One of the distinct features of metal−tetrazolate complexes is the possibility of performing electrophilic additions onto the imine-type nitrogens of the coordinated five-membered ring. These reactions, in particular, provide a useful tool for varying the main structural and electronic properties of the starting tetrazolate complexes. In this paper, we demonstrate how the use of a simple protonation−deprotonation protocol enables us to reversibly change, to a significant extent, the light-emission output and performance of a series of Re(I)-tetrazolate-based phosphors of the general formulation fac-[Re(N∧N)(CO)3L], where N∧N denotes diimine-type ligands such as 2,2′-bipyridine (bpy) or 1,10-phenanthroline (phen) and L represents a series of different 5-aryl tetrazolates. Indeed, upon addition of triflic acid to these neutral Re(I) complexes, a consistent blue shift (Δλmax ca. 50 nm) of the emission maximum is observed and the protonated species also display increased quantum yield values (4−13 times greater than the starting compounds) and longer decay lifetimes. This alteration can be reversed to the initial condition by further treating the protonated Re(I) complex with a base such as triethylamine. Interestingly, the reversible modulation of luminescent features by the same protonation−deprotonation mechanism appears as a quite general characteristic of photoactive metal tetrazolate complexes, even for compounds in which the 2-pyridyl tetrazolate ligands coordinate the metal center with a bidentate mode, such as the corresponding Ir(III) cyclometalates [Ir(C∧N)2L] and the Ru(II) polypyridyl derivatives [Ru(bpy)2L]+. In these cases, the protonation of the starting materials leads to red-shifted and more intense emissions for the Ir(III) complexes, while almost complete quenching is observed in the case of the Ru(II) analogues.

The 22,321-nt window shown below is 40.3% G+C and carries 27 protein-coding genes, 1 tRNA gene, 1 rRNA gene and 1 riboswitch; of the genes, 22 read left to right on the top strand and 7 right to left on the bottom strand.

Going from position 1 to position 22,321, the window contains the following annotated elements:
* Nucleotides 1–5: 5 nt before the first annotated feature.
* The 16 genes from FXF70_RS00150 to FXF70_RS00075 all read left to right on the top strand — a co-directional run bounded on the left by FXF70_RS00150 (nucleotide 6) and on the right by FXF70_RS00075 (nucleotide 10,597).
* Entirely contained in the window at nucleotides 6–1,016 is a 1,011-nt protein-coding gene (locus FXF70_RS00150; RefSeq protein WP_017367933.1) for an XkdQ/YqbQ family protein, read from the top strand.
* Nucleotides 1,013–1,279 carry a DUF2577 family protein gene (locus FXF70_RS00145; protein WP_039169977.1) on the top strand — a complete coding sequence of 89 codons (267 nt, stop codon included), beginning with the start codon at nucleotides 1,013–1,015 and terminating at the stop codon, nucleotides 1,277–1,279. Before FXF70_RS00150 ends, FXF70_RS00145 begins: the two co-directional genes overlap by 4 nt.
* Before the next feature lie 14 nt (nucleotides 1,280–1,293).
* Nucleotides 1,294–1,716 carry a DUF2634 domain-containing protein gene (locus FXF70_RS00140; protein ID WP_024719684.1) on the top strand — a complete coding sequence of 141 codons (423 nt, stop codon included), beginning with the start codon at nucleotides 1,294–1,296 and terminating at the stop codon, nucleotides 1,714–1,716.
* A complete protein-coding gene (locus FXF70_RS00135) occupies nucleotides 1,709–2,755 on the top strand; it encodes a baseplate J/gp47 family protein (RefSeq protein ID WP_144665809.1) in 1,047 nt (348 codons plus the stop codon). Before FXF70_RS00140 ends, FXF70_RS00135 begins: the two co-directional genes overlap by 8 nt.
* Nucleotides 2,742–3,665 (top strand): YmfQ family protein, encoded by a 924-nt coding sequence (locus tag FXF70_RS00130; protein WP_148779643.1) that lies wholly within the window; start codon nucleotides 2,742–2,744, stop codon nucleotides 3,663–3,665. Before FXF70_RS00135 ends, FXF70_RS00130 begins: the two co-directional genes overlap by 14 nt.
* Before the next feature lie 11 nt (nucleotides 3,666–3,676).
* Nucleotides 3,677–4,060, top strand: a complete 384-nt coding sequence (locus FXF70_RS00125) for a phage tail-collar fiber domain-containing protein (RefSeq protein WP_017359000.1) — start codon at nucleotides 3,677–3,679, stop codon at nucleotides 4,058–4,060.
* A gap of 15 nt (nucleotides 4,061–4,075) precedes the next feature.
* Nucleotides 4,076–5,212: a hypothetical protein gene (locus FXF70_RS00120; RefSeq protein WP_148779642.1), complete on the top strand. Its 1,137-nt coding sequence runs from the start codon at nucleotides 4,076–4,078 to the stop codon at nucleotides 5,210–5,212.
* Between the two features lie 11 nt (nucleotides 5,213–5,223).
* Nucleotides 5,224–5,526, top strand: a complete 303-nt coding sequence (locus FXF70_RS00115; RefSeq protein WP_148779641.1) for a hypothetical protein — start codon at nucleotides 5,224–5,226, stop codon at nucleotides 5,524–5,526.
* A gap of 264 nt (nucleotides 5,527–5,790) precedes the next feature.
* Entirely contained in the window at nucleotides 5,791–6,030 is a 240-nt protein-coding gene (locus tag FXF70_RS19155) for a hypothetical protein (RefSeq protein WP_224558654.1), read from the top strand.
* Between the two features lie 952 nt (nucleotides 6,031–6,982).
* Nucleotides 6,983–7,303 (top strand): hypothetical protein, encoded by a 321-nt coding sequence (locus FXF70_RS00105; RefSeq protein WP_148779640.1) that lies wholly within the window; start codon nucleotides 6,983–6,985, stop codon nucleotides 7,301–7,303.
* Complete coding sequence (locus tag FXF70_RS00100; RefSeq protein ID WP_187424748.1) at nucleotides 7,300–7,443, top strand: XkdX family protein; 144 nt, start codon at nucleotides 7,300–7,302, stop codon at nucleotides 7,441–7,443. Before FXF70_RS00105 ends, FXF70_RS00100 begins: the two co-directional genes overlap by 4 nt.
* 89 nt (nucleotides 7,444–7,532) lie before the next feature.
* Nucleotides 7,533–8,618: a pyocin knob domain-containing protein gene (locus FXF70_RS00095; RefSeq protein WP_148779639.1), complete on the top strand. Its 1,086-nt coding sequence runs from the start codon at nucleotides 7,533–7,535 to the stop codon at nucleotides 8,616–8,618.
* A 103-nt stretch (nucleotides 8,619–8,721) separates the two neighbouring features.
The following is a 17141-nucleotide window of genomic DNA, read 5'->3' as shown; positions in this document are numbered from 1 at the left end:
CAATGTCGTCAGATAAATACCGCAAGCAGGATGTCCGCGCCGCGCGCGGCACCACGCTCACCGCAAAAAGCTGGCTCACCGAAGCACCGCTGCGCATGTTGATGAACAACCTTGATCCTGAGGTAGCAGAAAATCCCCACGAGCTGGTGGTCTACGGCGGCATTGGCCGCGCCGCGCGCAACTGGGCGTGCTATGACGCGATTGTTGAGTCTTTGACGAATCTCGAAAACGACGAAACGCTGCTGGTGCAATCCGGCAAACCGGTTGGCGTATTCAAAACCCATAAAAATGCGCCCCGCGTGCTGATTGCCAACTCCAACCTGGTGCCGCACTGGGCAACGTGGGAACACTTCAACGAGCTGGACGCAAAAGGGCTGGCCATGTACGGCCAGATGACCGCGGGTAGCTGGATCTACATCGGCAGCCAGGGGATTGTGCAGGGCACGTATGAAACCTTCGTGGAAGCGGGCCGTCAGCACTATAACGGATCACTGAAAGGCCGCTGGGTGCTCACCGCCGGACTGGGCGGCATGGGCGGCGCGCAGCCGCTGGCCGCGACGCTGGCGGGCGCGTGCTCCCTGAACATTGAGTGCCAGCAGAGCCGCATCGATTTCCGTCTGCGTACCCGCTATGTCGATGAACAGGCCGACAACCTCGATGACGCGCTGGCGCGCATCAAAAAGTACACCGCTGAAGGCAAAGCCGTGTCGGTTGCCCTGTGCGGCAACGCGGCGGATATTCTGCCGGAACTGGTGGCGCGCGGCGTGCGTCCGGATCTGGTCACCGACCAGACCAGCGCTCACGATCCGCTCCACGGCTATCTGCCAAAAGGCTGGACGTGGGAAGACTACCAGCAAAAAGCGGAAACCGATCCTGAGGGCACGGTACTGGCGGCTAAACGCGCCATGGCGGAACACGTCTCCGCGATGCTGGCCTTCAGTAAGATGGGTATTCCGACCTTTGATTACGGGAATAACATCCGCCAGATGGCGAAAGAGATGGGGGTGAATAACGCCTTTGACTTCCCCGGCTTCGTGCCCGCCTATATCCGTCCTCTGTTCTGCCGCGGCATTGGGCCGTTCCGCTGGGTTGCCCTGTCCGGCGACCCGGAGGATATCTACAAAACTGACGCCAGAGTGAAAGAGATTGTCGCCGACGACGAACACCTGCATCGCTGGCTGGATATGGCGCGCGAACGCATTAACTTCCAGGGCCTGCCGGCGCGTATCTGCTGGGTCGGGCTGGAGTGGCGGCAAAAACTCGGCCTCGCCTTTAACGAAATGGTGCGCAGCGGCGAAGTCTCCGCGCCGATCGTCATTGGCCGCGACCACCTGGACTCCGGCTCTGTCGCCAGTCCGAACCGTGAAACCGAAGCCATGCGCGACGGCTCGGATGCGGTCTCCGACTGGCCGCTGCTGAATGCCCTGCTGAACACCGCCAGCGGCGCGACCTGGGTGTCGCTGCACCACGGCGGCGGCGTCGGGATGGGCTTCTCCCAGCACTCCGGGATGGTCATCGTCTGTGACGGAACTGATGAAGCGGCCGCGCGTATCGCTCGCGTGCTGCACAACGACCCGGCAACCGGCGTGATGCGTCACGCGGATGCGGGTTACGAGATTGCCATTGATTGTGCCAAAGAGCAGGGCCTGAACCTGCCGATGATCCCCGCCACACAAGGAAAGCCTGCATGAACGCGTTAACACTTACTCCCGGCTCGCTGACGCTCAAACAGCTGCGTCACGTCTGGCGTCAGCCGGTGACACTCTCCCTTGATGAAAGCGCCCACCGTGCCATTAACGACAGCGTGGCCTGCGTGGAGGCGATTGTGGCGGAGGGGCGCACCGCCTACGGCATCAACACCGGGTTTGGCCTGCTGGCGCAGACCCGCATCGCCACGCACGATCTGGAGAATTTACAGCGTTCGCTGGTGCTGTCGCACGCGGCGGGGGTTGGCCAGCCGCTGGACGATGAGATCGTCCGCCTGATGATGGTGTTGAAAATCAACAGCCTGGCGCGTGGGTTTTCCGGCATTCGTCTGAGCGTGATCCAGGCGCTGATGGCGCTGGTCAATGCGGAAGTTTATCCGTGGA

- Tricarbonyl complexes